The Philippines raised the stakes in its maritime territorial dispute with China by announcing Tuesday it is taking the case to an international tribunal.

The two Asian nations have been at loggerheads over China's claims of sovereignty over large swathes of the South China Sea, one of several tense disagreements between Beijing and its neighbors over waters in the region.

"The Philippines has exhausted almost all political and diplomatic avenues for a peaceful negotiated settlement of its maritime dispute with China," Philippine Foreign Minister Albert del Rosario said Tuesday.

40 years after Roe v. Wade, more states restricting abortion

Forty years after the U.S. Supreme Court struck down many state restrictions on abortion with Roe v. Wade, women who want to terminate a pregnancy face a growing number of roadblocks in many parts of the country.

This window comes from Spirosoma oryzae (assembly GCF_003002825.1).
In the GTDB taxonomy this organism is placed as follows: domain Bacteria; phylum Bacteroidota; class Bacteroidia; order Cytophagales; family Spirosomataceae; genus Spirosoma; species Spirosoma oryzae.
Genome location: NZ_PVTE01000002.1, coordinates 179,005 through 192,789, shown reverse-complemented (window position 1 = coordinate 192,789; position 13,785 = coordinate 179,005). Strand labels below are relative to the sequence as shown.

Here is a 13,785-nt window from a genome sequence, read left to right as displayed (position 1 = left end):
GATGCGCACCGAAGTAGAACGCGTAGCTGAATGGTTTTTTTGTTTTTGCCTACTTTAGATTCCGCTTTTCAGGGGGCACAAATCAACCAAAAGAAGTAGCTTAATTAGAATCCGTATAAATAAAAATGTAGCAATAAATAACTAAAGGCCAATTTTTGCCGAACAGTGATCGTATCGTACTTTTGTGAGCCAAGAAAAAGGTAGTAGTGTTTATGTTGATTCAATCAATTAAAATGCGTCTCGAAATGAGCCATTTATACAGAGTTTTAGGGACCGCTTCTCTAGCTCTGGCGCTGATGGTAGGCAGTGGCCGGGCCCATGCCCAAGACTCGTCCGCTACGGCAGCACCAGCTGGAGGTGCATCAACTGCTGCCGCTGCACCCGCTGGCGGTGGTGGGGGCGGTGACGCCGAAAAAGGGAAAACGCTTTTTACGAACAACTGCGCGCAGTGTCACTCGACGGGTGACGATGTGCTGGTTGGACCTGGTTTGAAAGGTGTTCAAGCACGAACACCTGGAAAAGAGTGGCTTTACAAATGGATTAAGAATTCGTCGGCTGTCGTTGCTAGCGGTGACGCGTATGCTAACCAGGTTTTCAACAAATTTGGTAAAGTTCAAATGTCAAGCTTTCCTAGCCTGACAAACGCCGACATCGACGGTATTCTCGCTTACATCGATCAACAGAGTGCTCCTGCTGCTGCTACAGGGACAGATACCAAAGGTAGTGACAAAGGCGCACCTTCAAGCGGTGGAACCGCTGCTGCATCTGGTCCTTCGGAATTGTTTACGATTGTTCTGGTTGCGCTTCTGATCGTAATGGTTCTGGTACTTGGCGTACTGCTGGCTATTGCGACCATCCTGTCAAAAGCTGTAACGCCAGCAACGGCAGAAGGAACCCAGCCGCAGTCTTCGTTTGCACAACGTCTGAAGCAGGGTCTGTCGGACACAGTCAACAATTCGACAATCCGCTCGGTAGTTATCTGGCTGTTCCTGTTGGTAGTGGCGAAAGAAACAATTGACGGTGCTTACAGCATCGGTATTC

Last year, 19 states enacted a total of 43 provisions limiting access to abortion, according to the Guttmacher Institute. That was half the number that went into effect the previous year, but still the second-highest number since 1985.

"The laws that have been passed, in the last couple of years especially, really make women walk through a gauntlet to get abortions, throughout the country," said Eric Ferrero, a spokesman for Planned Parenthood.

Files show how LA church hierarchy maneuvered behind the scenes to shield molester priests